Obedience Training vs. Socialization: What’s the Difference?

You’ve been dreaming of this day for months. The day that you finally get to bring your new puppy home and embark on your new journey as a dog parent!

Your petite pooch will be eager to fit in with the rest of the family, but first, they’ll need some elements of training. The first thing you want to do is enroll your dog in socialization classes and obedience training. 

If you’re a first-time dog parent, you may wonder what these types of training are and why they matter.

Obedience classes teach your puppy basic commands, while socialization classes help your puppy learn how to act around other dogs.

Young puppies are easy to train, but they have a small window to learn socialization skills. If you wait more than ten weeks to start their training, it may be too late and lead to behavioral problems as they grow into adulthood. 

Training your puppy is both fun and rewarding for them and you. Here’s what you need to know to get you started:

  • What’s the difference between puppy training and obedience training?
  • When should a puppy start socialization classes?
  • At what age should a puppy get obedience training?
  • What will my puppy learn at socialization classes?
  • What will my puppy learn at obedience training?
  • How to choose the right socialization or obedience class
  • Trainer vs. behaviorist
  • Which type of training is right for your puppy?
  • The cost of training

What is the difference between puppy training and obedience training?

There is a lot of overlap between puppy training and obedience training. Puppy training is focused on exposing your puppy to other dogs and humans to help them begin to develop social skills. These classes tend to focus more on play elements and building strong bonds and relationships.

Obedience training is a more structured program that teaches basic commands and appropriate behavior. Because there are various difficulty levels in obedience training, dogs of all ages can enroll in multiple classes. Obedience training allows your dog to become a lifelong learner.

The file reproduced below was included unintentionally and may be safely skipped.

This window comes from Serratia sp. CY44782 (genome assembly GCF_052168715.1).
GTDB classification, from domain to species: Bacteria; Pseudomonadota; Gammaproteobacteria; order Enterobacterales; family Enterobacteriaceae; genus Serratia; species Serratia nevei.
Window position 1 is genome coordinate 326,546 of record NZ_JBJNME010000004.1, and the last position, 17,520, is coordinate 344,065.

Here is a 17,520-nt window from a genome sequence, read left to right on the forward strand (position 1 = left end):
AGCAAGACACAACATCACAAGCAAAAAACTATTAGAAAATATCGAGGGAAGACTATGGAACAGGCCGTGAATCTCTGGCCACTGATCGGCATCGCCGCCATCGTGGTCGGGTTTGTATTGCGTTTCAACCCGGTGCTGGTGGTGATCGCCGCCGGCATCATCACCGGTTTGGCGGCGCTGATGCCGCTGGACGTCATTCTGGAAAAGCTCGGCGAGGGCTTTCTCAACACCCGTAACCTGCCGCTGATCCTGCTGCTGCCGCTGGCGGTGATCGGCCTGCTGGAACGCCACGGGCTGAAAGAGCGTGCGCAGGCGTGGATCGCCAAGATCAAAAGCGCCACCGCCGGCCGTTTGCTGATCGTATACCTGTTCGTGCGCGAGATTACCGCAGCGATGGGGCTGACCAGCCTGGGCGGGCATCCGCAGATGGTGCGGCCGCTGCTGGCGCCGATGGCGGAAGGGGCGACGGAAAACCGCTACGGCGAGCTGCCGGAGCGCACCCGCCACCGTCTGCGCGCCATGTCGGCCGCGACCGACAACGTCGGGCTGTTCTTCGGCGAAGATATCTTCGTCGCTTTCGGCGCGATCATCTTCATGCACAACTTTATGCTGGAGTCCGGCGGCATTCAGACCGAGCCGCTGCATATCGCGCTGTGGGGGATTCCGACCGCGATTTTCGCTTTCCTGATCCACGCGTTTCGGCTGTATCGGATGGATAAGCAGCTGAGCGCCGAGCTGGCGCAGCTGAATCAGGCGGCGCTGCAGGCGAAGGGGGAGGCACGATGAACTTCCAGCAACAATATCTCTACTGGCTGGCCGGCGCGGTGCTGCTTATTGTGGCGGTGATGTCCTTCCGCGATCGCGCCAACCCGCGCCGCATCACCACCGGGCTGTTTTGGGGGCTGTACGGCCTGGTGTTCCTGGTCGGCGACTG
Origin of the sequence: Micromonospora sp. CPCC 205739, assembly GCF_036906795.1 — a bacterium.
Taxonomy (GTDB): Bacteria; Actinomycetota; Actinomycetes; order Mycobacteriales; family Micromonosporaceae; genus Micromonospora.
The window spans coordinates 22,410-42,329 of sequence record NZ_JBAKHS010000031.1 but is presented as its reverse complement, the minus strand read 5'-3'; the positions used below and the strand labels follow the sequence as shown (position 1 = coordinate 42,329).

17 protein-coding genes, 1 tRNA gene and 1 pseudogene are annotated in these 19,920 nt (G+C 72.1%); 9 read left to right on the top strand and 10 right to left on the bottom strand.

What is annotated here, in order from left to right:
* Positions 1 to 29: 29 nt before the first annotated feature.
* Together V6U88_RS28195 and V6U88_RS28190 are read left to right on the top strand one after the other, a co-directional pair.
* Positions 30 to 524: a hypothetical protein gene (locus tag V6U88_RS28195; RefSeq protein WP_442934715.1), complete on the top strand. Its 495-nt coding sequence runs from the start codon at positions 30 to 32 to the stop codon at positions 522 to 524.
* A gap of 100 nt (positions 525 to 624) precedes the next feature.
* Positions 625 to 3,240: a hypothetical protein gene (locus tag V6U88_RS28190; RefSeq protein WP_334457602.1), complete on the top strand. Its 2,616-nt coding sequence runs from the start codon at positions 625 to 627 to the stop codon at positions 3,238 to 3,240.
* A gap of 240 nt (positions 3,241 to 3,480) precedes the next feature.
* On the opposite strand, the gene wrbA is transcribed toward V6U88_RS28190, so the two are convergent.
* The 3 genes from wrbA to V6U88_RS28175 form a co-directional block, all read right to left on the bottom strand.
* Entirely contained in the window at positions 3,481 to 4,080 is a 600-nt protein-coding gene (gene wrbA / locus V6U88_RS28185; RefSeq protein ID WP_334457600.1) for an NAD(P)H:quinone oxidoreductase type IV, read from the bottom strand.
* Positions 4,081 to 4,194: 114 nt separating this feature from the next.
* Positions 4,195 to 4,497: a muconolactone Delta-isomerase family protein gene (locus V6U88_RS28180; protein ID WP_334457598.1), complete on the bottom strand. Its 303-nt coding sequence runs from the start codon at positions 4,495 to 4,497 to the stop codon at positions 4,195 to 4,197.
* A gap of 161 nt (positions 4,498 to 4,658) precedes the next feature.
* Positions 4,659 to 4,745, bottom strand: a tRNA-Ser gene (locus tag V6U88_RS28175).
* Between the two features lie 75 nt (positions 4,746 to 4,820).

When you enroll your puppy in puppy-specific obedience training, socialization and how to behave around other dogs is a natural part of the learning process. 

What age should a puppy start socialization classes?

If you don’t want your puppy to be the unruly one at the dog park, you’ll want to start their socialization immediately. Your puppy should start socialization classes right after receiving their first set of vaccinations at around 8 weeks old.

A puppy has a short window to properly learn how to manage its behavior and interact with other dogs and animals. After 14 weeks, it becomes harder to establish these foundations with your puppy, and they may develop inappropriate or problematic behaviors as they grow.

At what age should a puppy get obedience training?

As with socialization classes, it’s vital to teach your dog basic commands and manners in their early stages. 

Vaccinated puppies as young as 8 weeks can enroll in obedience training, but even before you take them to classes, you can work with them to start to practice basic commands like “sit,” “down,” and “come.” 

Obedience training for puppies combines elements of socialization with teaching behavioral and command skills.

What will my puppy learn at socialization classes?